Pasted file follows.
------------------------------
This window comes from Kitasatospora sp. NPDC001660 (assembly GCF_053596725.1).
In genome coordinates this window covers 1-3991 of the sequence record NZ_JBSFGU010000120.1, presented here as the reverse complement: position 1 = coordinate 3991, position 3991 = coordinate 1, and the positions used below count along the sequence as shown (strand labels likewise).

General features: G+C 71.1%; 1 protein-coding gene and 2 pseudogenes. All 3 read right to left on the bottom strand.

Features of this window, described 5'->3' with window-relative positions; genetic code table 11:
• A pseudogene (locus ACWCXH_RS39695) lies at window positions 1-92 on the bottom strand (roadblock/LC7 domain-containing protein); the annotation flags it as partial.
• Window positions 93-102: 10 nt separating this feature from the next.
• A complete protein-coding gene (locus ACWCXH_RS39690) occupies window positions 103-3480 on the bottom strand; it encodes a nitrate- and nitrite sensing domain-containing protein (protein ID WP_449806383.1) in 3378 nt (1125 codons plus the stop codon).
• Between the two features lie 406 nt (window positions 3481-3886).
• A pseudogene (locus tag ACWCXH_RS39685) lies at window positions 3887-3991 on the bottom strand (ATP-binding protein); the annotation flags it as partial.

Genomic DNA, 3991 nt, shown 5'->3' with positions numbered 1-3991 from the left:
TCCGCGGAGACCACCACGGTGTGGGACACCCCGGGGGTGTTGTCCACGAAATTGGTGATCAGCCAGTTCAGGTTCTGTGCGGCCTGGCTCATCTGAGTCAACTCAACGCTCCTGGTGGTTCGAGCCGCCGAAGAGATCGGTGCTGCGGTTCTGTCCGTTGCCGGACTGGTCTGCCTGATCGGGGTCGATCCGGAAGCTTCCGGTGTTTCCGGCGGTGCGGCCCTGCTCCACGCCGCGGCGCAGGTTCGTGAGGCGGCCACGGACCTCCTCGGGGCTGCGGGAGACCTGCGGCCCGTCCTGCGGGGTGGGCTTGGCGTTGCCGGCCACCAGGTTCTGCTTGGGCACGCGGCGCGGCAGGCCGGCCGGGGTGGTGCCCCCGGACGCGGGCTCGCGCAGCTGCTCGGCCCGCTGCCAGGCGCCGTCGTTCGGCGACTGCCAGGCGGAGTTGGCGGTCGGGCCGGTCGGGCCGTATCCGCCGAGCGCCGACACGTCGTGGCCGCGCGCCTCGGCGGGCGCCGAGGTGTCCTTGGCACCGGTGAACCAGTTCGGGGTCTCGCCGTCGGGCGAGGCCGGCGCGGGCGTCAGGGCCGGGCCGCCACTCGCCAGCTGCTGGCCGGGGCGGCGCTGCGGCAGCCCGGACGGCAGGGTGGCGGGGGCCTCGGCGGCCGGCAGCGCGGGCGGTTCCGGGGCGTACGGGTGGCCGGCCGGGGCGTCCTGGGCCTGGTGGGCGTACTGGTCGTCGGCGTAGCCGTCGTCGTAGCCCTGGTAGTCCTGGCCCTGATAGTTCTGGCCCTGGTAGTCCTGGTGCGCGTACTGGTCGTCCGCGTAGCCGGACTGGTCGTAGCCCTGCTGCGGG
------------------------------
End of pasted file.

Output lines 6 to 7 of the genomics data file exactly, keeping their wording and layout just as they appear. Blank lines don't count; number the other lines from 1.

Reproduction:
• Window positions 93-102: 10 nt separating this feature from the next.
• A complete protein-coding gene (locus ACWCXH_RS39690) occupies window positions 103-3480 on the bottom strand; it encodes a nitrate- and nitrite sensing domain-containing protein (protein ID WP_449806383.1) in 3378 nt (1125 codons plus the stop codon).